Teacher Cleared In Racist Graffiti Case
A special education teacher was acquitted last week of scrawling racist graffiti on a bathroom stall at a public school in Belle Harbor.
A jury last Friday found Yolanda Moorjaney, 33, of 247 Street in Bellerose, Queens, not guilty of criminal mischief as a hate crime – the charge stemming from a 2004 investigation into a series of racist and vulgar graffiti incidents at P.S. 256 on Beach 135 Street.
Cops from the NYPD’s Hate Crime Task Force arrested Moorjaney on the morning of March 12, 2004, after she used a third floor restroom at the school. Law enforcement officials said the restroom was checked and found to be graffiti-free before Moorjaney used it and that they found two scrawlings that included the N-word – one that said “n——r die!” – after she used one of the stalls. Police immediately searched Moorjaney and found that she was carrying a black felt marker.
Police had responded to the school at least six times over a three-month span leading up to the arrest.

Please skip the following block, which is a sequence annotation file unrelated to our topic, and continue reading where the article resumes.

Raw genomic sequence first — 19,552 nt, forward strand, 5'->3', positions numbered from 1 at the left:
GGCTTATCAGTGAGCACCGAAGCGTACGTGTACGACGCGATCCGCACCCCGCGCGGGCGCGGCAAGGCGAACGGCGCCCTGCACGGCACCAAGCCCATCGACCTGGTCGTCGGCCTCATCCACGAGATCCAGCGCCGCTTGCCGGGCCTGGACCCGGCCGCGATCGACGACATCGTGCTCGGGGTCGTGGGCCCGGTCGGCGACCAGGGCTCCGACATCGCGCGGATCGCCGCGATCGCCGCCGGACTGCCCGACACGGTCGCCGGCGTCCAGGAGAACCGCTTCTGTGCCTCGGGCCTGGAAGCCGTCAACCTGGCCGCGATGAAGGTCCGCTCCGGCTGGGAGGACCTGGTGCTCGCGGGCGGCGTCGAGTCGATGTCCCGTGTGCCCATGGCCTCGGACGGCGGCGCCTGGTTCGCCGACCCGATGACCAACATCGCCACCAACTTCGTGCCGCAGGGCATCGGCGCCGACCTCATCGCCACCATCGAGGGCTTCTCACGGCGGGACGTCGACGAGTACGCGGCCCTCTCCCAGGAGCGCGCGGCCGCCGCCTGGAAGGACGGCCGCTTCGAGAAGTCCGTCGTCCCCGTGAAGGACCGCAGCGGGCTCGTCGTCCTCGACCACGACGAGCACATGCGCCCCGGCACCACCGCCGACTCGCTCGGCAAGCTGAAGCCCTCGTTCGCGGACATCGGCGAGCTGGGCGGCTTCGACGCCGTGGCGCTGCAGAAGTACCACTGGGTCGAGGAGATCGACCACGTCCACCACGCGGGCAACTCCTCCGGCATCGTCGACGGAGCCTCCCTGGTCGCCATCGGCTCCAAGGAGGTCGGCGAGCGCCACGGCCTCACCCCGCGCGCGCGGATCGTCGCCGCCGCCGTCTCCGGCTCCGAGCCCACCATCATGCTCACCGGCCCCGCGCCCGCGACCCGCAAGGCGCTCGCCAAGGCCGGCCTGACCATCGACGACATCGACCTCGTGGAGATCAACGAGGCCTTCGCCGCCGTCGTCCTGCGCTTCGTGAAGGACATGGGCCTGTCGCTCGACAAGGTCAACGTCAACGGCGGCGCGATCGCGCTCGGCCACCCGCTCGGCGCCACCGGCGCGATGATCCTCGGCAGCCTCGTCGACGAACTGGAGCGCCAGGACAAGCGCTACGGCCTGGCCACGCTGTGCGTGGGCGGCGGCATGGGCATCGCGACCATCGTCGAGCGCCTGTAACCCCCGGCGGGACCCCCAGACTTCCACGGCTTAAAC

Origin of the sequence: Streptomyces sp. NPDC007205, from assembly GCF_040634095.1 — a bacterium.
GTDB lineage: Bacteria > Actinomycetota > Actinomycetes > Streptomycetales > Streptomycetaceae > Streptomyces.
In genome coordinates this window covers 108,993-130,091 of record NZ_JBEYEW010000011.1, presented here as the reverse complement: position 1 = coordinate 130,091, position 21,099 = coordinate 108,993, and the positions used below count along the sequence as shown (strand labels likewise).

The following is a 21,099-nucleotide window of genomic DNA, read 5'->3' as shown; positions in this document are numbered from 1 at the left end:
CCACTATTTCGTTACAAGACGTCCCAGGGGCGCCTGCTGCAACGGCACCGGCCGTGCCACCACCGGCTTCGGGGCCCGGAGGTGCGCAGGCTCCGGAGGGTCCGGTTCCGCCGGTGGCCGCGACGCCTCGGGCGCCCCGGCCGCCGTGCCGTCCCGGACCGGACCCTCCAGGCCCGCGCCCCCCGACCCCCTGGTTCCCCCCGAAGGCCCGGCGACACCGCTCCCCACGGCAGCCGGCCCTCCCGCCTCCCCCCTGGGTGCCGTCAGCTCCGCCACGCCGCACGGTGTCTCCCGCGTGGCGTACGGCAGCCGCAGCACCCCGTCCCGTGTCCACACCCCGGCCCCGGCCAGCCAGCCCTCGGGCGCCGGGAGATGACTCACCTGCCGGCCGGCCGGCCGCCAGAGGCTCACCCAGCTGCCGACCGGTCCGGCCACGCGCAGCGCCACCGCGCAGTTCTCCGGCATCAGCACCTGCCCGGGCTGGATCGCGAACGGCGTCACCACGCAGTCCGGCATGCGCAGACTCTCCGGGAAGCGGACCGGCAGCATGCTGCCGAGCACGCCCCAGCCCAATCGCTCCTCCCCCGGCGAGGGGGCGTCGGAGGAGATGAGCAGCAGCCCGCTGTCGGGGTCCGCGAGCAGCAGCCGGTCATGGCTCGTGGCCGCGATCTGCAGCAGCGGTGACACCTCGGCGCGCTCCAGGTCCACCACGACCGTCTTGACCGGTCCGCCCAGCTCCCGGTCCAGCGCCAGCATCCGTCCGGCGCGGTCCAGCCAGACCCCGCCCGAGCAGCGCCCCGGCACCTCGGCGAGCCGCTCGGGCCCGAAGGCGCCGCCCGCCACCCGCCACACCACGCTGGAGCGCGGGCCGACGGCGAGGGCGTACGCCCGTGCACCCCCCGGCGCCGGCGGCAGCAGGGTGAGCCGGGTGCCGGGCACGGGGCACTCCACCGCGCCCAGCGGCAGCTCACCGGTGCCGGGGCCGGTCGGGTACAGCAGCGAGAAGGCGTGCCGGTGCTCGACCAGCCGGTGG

Moorjaney, who had taught at the school for six years, was reassigned to the Department of Education’s regional office pending the outcome of the case. Her arrest sparked an interesting, ongoing debate on Gothamist, a blog focused on New York City, after an item was posted in October. Several comments were posted by people, some of whom said they know and/or have worked with Moorjaney for years. The comments, from people with names such as “Teach2006” and “1 parent” speculated on her guilt or innocence as well as her ethnicity. The day after the acquittal, a comment was posted by a poster named mikaid who said Moorjaney “was finally and correctly found innocent of this ridiculous charge against her.”
Moorjaney’s case went to trial earlier this year, but the judge declared a mistrial when her attorney fell ill and could not provide an adequate defense, according to the Queens District Attorney Richard A. Brown’s Office.